by Becca Fallon
is only in the house
but is open for business
all over the neighborhood.
A gust of wind
seasons the air with paprika.
The trees smell cajun; we’re up North
but they smell like they’ve been
in a pot all day.
Mom will peel off the shell
and toss the Tuesday in with some rice—
and maybe some crab meat if God
decides we’ll be flavored well this week,
with a green, papery rub—
and she’ll call it a meal.
We’ll line up like a parade to
grab her taste of the land and sea.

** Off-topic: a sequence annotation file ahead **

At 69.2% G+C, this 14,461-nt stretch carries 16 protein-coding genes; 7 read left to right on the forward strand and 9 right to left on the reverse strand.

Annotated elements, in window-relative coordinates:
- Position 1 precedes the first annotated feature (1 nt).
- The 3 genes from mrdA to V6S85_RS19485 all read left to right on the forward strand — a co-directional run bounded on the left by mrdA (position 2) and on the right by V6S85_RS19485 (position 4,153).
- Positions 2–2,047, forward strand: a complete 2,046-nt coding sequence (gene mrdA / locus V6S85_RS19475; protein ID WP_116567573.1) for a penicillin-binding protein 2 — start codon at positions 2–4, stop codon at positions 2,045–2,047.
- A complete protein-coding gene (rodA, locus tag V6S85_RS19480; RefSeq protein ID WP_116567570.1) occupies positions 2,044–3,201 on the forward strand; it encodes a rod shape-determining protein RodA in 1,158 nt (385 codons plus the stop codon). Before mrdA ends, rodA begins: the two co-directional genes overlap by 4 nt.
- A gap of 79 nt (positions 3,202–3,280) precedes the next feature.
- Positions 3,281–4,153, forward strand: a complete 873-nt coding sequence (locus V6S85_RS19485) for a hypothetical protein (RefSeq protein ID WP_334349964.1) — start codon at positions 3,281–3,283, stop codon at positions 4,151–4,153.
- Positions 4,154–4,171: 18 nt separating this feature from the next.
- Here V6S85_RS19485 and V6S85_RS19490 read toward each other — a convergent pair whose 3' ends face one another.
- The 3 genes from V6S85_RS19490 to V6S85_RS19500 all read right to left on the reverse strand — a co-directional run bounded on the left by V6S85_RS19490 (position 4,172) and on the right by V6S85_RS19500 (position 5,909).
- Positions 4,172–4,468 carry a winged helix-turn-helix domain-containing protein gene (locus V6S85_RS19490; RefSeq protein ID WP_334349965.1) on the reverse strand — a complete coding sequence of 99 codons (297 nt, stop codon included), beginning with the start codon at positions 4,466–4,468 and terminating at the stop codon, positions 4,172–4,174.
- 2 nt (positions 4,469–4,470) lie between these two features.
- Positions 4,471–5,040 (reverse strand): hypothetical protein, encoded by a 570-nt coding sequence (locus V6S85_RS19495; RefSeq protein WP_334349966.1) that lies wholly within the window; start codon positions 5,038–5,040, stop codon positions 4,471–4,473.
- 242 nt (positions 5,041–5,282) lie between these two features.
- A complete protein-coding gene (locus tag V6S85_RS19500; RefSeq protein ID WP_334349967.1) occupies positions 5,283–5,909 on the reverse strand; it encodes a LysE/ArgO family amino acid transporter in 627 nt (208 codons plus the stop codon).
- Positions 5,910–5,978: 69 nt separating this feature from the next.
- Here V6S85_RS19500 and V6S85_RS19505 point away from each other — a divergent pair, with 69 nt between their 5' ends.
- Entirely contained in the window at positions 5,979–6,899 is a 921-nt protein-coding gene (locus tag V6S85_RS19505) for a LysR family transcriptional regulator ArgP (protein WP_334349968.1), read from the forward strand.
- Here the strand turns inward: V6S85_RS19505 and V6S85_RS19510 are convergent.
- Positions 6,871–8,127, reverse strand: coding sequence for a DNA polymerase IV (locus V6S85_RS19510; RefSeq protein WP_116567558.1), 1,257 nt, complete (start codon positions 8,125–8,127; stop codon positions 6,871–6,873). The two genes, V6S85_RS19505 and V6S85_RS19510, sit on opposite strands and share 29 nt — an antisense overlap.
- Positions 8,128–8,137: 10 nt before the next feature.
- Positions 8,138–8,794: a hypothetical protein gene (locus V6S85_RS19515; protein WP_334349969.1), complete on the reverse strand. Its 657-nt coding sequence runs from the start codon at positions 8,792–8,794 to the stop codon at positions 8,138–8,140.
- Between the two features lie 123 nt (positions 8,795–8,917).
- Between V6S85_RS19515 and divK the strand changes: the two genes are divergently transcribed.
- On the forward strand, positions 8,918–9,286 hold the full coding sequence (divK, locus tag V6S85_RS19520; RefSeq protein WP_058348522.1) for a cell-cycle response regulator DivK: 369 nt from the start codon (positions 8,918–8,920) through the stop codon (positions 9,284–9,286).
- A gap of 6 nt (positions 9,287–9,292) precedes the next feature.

We don’t worry.
Greasy hands glisten like gold beads
and we gleam because it’s 2009 and we’ve
won so many games that Dad thinks
it might finally be our year.
We clean our hands with a lemon wedge
and put our plates in the sink.
We might pull out a board game later
or drift off into the evening.
But I know we’ll do it together
as we laugh under lamplight
and hear the cicadas cheer
while the sun wakes up
some other kitchen.